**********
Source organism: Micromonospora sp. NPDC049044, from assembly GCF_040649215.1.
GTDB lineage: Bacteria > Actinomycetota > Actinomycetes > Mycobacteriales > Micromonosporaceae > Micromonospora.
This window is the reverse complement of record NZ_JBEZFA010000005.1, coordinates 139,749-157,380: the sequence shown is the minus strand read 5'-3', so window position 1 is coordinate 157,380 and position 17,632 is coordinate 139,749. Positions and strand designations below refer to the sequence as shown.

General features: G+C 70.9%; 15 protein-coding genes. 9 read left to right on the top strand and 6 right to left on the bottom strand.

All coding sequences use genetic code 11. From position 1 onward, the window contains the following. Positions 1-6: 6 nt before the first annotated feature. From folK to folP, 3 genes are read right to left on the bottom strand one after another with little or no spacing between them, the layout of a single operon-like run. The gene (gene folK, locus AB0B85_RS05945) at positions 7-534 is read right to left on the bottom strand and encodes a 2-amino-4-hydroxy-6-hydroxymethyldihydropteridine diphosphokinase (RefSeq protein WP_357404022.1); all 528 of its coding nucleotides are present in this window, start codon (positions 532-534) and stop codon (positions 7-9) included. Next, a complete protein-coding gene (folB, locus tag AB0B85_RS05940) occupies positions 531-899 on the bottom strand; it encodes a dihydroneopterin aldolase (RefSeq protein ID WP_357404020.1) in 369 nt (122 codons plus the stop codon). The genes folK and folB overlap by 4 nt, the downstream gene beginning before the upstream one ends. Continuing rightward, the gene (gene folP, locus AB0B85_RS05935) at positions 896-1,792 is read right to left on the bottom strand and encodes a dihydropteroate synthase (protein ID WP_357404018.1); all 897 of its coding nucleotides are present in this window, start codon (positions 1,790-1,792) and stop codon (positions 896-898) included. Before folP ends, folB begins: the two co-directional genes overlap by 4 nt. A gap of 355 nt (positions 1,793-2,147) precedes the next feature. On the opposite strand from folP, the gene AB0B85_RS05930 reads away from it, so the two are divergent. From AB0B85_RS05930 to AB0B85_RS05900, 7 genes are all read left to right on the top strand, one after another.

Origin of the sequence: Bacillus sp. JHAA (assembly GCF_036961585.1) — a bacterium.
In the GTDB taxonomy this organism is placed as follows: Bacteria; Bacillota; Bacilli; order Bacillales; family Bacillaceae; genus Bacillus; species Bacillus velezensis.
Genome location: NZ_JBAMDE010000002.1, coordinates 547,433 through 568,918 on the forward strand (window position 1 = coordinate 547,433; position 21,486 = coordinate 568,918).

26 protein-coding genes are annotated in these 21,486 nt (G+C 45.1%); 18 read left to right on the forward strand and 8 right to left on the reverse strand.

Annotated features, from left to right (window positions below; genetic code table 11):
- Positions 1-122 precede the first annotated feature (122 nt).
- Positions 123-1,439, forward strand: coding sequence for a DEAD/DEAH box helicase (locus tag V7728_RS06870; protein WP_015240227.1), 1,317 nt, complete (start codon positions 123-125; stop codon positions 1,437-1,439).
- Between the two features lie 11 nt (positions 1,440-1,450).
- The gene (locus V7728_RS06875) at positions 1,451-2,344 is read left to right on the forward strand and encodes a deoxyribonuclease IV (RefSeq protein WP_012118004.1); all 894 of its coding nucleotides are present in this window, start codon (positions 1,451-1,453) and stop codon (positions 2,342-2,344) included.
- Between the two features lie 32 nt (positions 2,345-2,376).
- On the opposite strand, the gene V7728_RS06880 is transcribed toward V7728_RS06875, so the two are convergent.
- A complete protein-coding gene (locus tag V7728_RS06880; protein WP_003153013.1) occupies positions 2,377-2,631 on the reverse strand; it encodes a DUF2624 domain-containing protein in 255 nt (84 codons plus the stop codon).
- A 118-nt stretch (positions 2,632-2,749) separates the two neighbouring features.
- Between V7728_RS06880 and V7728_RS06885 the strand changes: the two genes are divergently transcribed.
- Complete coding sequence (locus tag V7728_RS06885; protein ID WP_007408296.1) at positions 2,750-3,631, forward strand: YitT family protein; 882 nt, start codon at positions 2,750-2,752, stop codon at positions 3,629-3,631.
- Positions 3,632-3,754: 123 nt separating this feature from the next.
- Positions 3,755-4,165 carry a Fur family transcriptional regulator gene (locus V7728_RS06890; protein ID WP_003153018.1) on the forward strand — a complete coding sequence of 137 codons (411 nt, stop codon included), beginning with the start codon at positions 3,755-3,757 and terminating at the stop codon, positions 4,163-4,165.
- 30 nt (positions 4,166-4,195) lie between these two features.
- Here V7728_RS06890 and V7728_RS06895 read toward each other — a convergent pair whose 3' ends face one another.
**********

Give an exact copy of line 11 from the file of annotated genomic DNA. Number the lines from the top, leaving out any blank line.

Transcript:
- Positions 1-122 precede the first annotated feature (122 nt).